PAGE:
Toy Story 3 won the Academy Award – Best Animated Feature and was just the third animated film in history to be nominated for Best Picture, after Beauty and the Beast and Up.

Reggie’s Take:
The Toy Story franchise maybe a computer animated story about a kids toys who come to life when no human is around and the films maybe more aimed at kids then adults, but kid or no kid the Toy Story franchise has something for both the young and old alike.

Great story telling is the real strength behind the franchise. Yes, the first Toy Story movie may have started the computer animated era, but it’s Pixar and their great writers that have made this franchise what it is today.

Tom Hanks as “Sheriff Woody” and Tim Allen as “Buzz Lightyear” are the heart and sole of this franchise when it comes to the voice talent that has been put together over the past twenty years. A Toy Story movie with out them would not be the same. Yes voice talent can be changed and in some cases with little notice, but that would be a shame if it ever happened to this franchise.

Pixar and Disney have announced a Toy Story 4 coming in 2018, but it won’t be a direct sequel to Toy Story 3. With John Lasseter returning to direct the fourth film it gives me comfort knowing it will be in excellent hands.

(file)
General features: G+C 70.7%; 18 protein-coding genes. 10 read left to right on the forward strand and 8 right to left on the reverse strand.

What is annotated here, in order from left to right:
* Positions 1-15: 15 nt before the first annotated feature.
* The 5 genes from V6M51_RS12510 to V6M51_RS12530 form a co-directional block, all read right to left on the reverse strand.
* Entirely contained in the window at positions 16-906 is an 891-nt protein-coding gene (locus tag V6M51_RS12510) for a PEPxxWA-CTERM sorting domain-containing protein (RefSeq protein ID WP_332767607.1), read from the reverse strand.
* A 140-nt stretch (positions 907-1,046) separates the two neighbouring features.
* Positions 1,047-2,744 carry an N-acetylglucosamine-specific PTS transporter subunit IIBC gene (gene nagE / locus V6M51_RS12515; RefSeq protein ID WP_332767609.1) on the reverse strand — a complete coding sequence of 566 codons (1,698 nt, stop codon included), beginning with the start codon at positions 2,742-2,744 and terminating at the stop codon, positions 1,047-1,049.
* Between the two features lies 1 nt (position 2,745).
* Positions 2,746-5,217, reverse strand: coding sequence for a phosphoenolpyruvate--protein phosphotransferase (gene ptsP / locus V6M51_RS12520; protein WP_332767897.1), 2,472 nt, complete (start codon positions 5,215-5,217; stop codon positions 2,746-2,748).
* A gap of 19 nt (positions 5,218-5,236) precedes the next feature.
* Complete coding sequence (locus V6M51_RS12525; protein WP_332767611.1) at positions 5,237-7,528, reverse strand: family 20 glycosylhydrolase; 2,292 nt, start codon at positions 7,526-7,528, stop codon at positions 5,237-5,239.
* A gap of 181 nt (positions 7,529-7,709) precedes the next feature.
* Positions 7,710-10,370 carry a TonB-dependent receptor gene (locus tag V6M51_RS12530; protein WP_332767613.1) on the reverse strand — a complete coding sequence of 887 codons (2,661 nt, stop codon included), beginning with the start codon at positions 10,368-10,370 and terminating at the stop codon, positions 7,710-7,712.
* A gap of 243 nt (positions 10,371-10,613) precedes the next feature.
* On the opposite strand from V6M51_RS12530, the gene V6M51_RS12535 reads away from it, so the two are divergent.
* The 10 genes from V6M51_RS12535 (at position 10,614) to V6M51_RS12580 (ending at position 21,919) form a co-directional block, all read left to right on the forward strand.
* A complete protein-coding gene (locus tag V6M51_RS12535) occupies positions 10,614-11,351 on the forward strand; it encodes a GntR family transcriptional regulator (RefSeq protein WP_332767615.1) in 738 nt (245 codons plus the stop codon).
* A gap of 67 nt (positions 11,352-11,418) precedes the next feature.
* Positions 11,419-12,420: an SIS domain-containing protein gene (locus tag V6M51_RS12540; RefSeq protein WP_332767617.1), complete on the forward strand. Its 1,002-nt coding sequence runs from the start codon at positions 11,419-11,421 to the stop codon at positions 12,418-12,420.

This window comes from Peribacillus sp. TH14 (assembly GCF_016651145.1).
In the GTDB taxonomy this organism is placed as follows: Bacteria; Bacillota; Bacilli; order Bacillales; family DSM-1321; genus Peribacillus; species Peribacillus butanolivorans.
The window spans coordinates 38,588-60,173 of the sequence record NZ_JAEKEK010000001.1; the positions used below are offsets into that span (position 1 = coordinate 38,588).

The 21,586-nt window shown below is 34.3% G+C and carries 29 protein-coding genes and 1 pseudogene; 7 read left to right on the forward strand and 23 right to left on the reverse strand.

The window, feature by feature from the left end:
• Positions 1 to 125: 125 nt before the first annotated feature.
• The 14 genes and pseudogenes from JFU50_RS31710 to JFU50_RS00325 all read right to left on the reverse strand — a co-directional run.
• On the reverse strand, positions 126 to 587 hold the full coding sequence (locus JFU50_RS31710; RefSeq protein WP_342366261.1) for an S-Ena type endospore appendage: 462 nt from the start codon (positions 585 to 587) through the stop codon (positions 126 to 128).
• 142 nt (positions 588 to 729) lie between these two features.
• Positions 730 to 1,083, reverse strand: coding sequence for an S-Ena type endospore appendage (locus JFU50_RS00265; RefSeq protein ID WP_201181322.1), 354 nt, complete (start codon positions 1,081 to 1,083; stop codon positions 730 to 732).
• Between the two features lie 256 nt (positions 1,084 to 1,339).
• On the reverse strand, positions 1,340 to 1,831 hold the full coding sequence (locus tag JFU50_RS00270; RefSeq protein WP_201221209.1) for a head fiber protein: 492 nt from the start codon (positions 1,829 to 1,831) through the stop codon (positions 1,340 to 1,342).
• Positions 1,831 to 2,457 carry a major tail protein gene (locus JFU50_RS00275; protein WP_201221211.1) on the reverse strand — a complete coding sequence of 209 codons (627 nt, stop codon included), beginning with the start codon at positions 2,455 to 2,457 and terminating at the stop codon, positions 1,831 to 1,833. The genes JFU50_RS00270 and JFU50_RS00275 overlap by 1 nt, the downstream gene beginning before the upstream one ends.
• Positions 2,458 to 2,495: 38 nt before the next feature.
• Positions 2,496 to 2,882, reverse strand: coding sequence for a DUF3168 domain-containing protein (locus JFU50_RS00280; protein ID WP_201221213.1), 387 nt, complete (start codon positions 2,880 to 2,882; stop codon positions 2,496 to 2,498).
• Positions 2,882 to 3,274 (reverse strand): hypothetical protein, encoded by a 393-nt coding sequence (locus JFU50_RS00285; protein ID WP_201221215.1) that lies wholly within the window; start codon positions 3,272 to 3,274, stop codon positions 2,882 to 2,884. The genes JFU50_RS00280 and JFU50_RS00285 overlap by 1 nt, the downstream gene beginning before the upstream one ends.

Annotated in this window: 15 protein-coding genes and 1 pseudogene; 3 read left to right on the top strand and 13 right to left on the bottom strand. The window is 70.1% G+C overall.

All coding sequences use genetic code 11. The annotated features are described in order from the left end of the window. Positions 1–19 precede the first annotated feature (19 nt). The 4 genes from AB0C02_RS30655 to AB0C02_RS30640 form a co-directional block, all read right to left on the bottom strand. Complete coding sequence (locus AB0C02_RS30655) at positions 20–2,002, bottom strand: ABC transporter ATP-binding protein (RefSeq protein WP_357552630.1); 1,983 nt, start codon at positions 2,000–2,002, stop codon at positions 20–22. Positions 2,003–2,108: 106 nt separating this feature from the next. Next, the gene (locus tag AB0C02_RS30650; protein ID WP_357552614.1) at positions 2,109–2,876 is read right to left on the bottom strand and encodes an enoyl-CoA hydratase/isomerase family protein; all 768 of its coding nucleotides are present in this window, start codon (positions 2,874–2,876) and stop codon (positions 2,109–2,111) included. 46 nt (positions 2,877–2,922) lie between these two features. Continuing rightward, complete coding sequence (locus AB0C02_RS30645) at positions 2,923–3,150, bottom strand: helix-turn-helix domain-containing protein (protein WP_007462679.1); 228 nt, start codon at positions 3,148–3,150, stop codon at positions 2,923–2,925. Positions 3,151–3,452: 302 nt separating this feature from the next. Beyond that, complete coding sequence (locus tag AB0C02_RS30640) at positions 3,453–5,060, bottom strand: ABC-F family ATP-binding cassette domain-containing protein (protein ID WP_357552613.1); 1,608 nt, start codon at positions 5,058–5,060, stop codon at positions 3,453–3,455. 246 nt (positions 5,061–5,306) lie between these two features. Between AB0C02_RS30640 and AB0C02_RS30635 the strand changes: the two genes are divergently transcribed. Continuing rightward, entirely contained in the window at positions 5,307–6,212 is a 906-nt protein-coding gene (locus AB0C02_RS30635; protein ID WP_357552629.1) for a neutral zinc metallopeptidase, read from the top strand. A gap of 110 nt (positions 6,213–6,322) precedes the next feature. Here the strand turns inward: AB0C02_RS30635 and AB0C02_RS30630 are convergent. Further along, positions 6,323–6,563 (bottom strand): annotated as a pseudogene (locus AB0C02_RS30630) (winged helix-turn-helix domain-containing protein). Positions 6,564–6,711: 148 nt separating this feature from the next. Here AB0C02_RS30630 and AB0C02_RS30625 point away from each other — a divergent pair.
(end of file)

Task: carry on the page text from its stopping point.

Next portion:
If your an adult and find fault in the Toy Story franchise then you’ve lost that connection to the child inside you. What make Toy Story so great is that it brings out the kid in all of us, especially the adults.

If there ever was an animated franchise deserving of a spot in my movie franchise countdown, the Toy Story movies are that franchise.


Toy Story Poster #1

Toy Story / Pixar / 1995

Woody (Tom Hanks), a good-hearted cowboy doll who belongs to a young boy named Andy (John Morris), sees his position as Andy’s favorite toy jeopardized when his parents buy him a Buzz Lightyear (Tim Allen) action figure. Even worse, the arrogant Buzz thinks he’s a real spaceman on a mission to return to his home planet. When Andy’s family moves to a new house, Woody and Buzz must escape the clutches of maladjusted neighbor Sid Phillips (Erik von Detten) and reunite with their boy.


Toy Story 2 Poster #1

Toy Story 2 / Pixar / 1999

Woody (Tom Hanks) is stolen from his home by toy dealer Al McWhiggin (Wayne Knight), leaving Buzz Lightyear (Tim Allen) and the rest of the gang to try to rescue him. But when Woody discovers that he’s actually a valuable collectible from a once-popular television show called “Woody’s Roundup” and is reunited with his horse Bullseye, Jessie the yodeling cowgirl (Joan Cusack) and his faithful sidekick, Stinky Pete the Prospector (Kelsey Grammer), he doesn’t want to leave.


Toy Story 3 Poster #1

Toy Story 3 / Pixar / 2010

With their beloved Andy preparing to leave for college, Woody (Tom Hanks), Buzz Lightyear (Tim Allen), Jessie (Joan Cusack), and the rest of the toys find themselves headed for the attic but mistakenly wind up on the curb with the trash. Woody’s quick thinking saves the gang, but all but Woody end up being donated to a day-care center. Unfortunately, the uncontrollable kids do not play nice, so Woody and the gang make plans for a great escape.